Another possible Equifax website glitch involves those who have not been affected by the breach. If they try to enroll in credit monitoring, they could get a troubling mixed message.
“They don’t really care,” said Equifax victim Kent Smith.
That about sums up Smith’s feelings about Equifax.
“My information is going to be out there for more than a year. I’m going to live here, my driver’s license is going to be out there, my name is never going to change. One years’ protection, that’s completely useless,” said Smith.
After the breach, there have been reported intermittent glitches with Equifax’s website.
I found one today, that may give consumers mixed messages.
I went to the site that informs consumers if they have been effected. I put in a fake last name of Snoopdog- along with zeroes for the last six digits of the Social Security Number. It says the personal information was not impacted by this incident.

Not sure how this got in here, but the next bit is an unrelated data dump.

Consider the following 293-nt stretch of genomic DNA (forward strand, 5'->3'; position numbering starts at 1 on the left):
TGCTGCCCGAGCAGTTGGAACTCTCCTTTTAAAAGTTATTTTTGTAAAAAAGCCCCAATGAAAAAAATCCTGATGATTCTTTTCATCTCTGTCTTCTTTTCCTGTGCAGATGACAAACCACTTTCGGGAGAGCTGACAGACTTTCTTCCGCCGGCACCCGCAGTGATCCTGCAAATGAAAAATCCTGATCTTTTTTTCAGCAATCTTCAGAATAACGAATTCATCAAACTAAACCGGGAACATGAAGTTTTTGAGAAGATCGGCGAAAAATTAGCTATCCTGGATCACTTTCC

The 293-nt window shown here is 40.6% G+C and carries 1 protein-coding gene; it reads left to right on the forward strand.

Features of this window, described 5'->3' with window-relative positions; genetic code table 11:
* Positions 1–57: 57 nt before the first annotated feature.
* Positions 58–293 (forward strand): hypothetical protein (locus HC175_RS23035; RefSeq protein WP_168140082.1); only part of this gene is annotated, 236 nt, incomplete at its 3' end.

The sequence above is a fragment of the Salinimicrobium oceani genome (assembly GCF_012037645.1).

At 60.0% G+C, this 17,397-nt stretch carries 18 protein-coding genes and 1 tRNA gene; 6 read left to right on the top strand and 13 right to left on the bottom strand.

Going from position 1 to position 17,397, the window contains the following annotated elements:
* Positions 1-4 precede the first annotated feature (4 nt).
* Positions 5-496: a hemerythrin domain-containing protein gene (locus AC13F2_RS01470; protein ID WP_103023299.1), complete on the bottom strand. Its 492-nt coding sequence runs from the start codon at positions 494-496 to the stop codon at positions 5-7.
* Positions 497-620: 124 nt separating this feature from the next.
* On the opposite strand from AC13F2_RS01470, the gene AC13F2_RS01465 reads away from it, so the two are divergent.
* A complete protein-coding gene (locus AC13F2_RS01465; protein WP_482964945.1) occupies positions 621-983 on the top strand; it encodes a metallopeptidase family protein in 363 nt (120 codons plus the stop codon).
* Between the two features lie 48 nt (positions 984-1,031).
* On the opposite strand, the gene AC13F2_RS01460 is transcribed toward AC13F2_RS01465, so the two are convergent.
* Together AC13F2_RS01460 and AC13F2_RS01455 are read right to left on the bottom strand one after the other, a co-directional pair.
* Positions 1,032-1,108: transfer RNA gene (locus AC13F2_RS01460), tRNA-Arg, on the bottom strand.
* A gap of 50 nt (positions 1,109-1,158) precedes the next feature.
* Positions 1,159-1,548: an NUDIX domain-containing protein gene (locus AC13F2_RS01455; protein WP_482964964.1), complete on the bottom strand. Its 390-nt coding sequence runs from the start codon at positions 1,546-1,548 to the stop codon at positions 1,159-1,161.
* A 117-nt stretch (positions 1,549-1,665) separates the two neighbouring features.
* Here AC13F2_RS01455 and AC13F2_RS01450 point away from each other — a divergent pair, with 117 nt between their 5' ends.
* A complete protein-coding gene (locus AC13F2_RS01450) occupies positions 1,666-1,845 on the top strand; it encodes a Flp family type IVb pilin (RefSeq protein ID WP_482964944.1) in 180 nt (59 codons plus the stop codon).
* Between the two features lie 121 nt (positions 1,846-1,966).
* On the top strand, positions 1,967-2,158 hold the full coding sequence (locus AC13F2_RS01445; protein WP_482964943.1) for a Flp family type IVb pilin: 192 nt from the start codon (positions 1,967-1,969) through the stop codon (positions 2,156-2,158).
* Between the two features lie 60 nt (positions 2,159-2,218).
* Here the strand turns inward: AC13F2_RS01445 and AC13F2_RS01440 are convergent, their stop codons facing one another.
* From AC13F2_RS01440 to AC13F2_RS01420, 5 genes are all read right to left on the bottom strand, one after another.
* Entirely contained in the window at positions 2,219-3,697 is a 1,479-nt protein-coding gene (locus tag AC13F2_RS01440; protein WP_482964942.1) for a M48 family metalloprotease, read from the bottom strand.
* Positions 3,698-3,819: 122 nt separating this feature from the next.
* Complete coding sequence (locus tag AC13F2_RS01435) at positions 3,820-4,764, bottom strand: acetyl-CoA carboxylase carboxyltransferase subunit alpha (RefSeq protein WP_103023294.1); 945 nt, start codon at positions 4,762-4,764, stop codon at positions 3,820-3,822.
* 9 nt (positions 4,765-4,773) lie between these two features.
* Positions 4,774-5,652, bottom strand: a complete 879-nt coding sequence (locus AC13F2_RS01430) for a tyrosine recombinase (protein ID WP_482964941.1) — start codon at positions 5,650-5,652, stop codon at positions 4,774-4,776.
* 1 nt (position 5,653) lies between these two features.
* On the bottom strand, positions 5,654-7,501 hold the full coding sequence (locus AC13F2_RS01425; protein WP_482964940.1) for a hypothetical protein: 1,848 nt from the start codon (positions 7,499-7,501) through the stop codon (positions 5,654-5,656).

The site then asks if people would like to continue and get TrustedID credit monitoring -Trusted ID is the credit monitoring service Equifax provided.
I clicked the button and then, all of a sudden it says, “based on all of the information provided we believe that your personal information may have been impacted by this incident.”
So which is it?
I contacted Equifax to find out more about these glitches. The company did not immediately respond to my calls.
I went through the site with Smith.
“Apparently there’s no way out. Whether you are impacted or you are not. Then all of a sudden you are,” said Smith.
USA Today reported, Equifax had a patch months before the breach and didn’t install it. Experts say a patch was created in March, while the company admitted to the newspaper that the unauthorized access began in mid-May.
Smith, who’s an IT specialist, said Equifax is the one that has failed its credit check.
“They are responsible. It’s their mistake or failing that put us all in this position from the start. So maybe they need to be shut down,” said Smith.
Equifax has apologized for the breach.